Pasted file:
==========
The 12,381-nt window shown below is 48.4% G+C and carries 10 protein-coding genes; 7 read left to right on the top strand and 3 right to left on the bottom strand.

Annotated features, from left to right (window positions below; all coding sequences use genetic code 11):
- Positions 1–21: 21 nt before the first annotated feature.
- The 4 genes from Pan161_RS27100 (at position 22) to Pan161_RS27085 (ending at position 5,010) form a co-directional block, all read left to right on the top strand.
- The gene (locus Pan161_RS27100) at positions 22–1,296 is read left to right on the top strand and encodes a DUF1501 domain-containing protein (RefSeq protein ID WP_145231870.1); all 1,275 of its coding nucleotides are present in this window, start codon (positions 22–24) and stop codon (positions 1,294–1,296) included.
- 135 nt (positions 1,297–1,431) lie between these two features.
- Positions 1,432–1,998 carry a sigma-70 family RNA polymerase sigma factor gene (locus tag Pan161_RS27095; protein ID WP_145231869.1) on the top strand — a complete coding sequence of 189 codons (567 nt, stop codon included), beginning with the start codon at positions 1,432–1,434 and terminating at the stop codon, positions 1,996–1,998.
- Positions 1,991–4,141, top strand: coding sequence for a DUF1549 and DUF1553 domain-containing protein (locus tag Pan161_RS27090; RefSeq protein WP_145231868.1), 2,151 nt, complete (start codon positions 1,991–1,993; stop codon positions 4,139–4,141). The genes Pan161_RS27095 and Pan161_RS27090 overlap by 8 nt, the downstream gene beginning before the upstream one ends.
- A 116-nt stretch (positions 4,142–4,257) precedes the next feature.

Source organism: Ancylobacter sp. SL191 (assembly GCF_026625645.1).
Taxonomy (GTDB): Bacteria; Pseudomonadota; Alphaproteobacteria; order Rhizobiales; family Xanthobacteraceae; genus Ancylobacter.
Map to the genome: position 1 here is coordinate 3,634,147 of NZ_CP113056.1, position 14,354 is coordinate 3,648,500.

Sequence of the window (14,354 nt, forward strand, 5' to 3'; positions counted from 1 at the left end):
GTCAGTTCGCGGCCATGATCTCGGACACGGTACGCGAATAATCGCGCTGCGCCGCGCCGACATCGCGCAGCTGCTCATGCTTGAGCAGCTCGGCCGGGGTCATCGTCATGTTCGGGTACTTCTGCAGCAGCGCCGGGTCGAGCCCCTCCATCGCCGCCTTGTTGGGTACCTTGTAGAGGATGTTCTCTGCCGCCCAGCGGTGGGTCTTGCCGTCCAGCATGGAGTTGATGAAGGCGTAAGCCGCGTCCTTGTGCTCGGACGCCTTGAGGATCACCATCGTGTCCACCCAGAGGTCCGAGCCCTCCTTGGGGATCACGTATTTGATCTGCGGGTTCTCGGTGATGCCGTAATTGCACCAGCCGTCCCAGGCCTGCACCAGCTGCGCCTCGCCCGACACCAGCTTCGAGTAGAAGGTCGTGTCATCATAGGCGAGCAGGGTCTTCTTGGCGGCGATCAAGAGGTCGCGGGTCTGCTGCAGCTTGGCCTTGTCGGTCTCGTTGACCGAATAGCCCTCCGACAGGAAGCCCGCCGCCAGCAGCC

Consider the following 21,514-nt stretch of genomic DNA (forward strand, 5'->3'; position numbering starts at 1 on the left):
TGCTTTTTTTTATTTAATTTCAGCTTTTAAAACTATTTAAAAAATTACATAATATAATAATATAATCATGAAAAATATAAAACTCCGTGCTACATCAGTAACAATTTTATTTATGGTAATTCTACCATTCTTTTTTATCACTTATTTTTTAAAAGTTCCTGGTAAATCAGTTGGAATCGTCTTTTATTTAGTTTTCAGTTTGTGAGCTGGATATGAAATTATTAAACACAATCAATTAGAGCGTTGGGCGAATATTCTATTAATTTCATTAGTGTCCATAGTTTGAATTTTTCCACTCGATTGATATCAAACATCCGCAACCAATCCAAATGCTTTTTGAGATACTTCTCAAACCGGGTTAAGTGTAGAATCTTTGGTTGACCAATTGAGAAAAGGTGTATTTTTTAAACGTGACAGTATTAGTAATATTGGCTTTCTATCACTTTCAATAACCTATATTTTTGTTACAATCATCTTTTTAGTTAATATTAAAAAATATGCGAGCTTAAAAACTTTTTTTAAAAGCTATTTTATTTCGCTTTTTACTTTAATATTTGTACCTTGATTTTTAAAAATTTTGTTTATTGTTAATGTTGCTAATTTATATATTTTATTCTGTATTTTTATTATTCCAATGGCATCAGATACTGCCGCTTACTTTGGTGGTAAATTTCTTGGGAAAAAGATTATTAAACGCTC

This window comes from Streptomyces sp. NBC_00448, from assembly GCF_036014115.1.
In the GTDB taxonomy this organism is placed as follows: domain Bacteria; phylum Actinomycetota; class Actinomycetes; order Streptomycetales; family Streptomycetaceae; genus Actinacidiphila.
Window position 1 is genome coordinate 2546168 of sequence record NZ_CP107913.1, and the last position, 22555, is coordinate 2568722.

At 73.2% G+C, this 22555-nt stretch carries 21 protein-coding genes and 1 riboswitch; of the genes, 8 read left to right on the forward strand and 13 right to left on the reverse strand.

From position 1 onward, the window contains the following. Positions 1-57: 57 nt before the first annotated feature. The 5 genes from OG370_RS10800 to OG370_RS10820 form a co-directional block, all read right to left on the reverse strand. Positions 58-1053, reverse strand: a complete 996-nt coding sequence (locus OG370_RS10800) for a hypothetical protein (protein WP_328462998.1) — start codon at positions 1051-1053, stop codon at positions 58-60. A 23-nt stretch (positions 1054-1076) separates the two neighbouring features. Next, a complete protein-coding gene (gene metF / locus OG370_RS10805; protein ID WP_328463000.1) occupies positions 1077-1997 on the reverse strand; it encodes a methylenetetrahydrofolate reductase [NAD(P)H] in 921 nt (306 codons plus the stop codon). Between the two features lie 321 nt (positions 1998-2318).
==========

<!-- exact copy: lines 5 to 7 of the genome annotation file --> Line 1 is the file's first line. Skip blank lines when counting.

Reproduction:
- The gene (locus Pan161_RS27100) at positions 22–1,296 is read left to right on the top strand and encodes a DUF1501 domain-containing protein (RefSeq protein ID WP_145231870.1); all 1,275 of its coding nucleotides are present in this window, start codon (positions 22–24) and stop codon (positions 1,294–1,296) included.
- 135 nt (positions 1,297–1,431) lie between these two features.
- Positions 1,432–1,998 carry a sigma-70 family RNA polymerase sigma factor gene (locus tag Pan161_RS27095; protein ID WP_145231869.1) on the top strand — a complete coding sequence of 189 codons (567 nt, stop codon included), beginning with the start codon at positions 1,432–1,434 and terminating at the stop codon, positions 1,996–1,998.